“My drawings and paintings have always tended to the figurative. I am strongly beguiled by appearance, both of the world, and of art that has a visual relationship to it – although I cannot conceive of any visual art that does not”
Clement might be described as an undeceived fantasist.
END OF THE LINE
Oh yes, you’ll live,
and have your moments too,
before you waft a tiny tad of poo.
They’ll change you patiently and wait
upon your long fumble at the gate.
They will die too, and clocks will suffer ticks.
Enter, exit; in between’s the fix.
Oh yes, you’ll end, as if you never knew;
a kiss, a handshake, or a drink or two
is best, and does all honour decently,
though most just fade away and cease to be.
The cause of death is life, and more or less,
posthumous hoping just a groping guess.
Oh yes, you’ll go,
as of a general rule.
You’ll slump in the TV lounge,
They’ll come to see you, mention this and that,
bringing biscuits and a halting chat,
and watch your fingers fidget as you drift,
then rise through twilight in a little lift.
“I paint out of necessity, to embody who or what I am at any given moment, and to leave a more permanent trace of my fugitive vision.”
Pauline was born in Merseyside in 1946. She studied painting at the Central School of Art and Design and at the Slade. She has worked in graphic design, animation, book illustration and textiles. Her painting became highly Photo Realist, but by the early 1990s she had found new painting territory, which she is still exploring.
“I have a sense that I am only ever searching for that one painting. Sometimes it semi-arrives in a surprising form. The occasional sense of achievement is profound but very short lived; the search is always on. I cannot stop or go backwards.”
Pauline has exhibited in ‘Art of Imagination’ exhibitions in London, USA and Europe, in the Henry Boxer Gallery of Outsider and Visionary Art, in the Raw Arts Festival, Islington, in ’Images of Elsewhere’ with Talisman Fine Art, and in ‘Where Art meets Science,’ at Pennsylvania University.
See also: www.imagesofelsewhere.co.uk
‘Although I work in different styles, I’m still on a journey to develop a style which is realistic but not photographic.
My method of working has, up to now, been dictated by commercial considerations but I’m trying to produce work which has impact on a gallery wall as well as on the printed page. This needs a different mindset because, although we use the same materials, illustration and fine art painting are very different activities.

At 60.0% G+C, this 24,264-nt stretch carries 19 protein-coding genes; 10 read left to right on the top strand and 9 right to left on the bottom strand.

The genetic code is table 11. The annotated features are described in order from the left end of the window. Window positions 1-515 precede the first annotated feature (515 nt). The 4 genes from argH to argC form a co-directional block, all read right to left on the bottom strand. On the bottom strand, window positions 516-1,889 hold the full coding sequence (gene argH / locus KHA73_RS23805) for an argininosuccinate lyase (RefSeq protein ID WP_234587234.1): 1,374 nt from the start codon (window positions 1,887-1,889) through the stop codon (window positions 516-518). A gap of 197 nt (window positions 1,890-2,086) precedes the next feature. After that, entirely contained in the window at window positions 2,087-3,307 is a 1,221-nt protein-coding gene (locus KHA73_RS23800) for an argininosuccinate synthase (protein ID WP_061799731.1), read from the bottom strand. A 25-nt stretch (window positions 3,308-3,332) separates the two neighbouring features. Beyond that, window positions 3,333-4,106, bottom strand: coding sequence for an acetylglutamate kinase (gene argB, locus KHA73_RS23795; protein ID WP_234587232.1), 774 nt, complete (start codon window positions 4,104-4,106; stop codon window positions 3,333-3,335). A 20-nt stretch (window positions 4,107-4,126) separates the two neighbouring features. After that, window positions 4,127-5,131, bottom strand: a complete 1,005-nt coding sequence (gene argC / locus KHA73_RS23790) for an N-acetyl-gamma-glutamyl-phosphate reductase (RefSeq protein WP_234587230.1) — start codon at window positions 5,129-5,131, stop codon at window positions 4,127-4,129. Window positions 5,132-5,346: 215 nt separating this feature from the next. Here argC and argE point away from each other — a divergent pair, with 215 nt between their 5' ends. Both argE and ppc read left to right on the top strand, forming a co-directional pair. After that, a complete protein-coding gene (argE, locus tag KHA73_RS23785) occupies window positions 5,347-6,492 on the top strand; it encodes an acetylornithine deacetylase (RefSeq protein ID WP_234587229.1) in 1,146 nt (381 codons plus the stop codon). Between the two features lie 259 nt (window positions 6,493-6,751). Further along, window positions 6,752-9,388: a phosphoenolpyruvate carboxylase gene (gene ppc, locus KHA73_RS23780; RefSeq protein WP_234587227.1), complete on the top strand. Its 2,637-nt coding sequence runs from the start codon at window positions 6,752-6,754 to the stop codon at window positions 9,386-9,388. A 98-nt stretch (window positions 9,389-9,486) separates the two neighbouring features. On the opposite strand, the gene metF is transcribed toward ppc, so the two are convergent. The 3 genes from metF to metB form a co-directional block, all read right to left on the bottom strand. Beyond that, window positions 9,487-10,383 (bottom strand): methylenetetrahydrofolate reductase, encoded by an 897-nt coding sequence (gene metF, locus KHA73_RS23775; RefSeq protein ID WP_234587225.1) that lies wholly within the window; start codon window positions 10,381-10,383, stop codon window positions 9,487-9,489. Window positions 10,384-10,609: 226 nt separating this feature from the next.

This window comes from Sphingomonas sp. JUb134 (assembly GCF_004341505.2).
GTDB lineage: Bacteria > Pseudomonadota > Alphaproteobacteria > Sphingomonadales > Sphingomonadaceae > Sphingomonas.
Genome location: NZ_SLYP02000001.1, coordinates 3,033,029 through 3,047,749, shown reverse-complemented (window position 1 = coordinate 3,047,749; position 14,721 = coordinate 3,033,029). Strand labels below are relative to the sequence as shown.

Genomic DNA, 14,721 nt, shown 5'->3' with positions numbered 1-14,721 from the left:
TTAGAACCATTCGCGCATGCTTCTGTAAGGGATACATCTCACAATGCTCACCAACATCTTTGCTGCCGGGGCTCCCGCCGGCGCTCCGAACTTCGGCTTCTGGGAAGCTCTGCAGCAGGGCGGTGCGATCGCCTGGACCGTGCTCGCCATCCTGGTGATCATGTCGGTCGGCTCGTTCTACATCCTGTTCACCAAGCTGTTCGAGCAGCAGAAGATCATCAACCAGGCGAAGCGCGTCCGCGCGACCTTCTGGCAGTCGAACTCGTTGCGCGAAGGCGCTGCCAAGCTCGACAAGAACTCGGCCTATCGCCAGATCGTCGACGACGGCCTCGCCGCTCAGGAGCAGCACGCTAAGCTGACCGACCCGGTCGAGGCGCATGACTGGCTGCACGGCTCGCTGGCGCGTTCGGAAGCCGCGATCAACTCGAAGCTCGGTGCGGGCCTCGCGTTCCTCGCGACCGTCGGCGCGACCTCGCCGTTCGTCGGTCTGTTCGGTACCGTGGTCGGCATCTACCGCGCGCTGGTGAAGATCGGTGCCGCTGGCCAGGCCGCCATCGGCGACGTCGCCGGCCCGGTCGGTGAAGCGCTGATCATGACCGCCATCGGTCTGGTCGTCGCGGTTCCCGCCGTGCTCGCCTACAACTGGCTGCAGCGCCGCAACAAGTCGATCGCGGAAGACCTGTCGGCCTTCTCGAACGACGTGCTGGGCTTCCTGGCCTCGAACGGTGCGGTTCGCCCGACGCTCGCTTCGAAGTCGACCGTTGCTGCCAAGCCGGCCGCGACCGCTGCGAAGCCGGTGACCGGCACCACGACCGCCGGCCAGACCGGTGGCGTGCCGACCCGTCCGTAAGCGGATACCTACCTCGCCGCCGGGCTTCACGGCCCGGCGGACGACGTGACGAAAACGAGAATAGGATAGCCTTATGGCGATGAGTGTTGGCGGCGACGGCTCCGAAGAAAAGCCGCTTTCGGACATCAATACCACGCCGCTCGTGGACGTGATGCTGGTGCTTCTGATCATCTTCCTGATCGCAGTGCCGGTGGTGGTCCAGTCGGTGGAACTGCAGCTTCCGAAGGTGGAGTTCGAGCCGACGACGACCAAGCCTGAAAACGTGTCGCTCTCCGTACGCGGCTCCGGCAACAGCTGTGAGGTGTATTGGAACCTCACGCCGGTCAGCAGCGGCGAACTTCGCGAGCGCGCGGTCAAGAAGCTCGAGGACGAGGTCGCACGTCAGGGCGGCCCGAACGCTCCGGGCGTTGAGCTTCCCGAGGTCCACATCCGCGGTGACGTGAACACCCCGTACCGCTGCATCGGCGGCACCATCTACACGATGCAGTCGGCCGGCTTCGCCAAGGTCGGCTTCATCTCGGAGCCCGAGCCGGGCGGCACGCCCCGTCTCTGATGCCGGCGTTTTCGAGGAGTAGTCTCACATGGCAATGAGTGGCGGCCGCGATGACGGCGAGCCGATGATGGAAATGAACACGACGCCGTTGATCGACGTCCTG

Learning creatively from your own past work and from the example of others is a continuing and never ending process.’
Phillip Hood studied graphic design at the London College of Printing from 1968 to 1971. On graduation he joined the illustration agency Young Artists, through which he began to produce artwork for book covers, especially crime fiction.
In 1974 Phil joined Punch magazine as a designer, while continuing a parallel career as an illustrator. He also drew for Punch, and has subsequently become a sought-after caricaturist at corporate events in the UK.
From the 1980’s Phil developed as an international trompe l’oeil mural painter, with commissions in Denmark, Ireland, Turkey, Abu Dhabi and the UK. He has also taken commissions to make copies of valuable paintings, acknowledging the source. Throughout his career Phil has exhibited illustration work at the Association of Illustrators, the Illustration Cupboard gallery and A View of London show at The Transport Museum.
Phil’s work has also been successful in open exhibitions for freelance artists. In 2009, 2010 and 2017 he was short listed for the Sunday Times watercolour prize at the Bankside and Mall galleries.
Hood has developed a detailed technique combining imagination with factual consistency. While he uses photographic and other reference material, he works also from direct observation, in particular by constant practice in life drawing.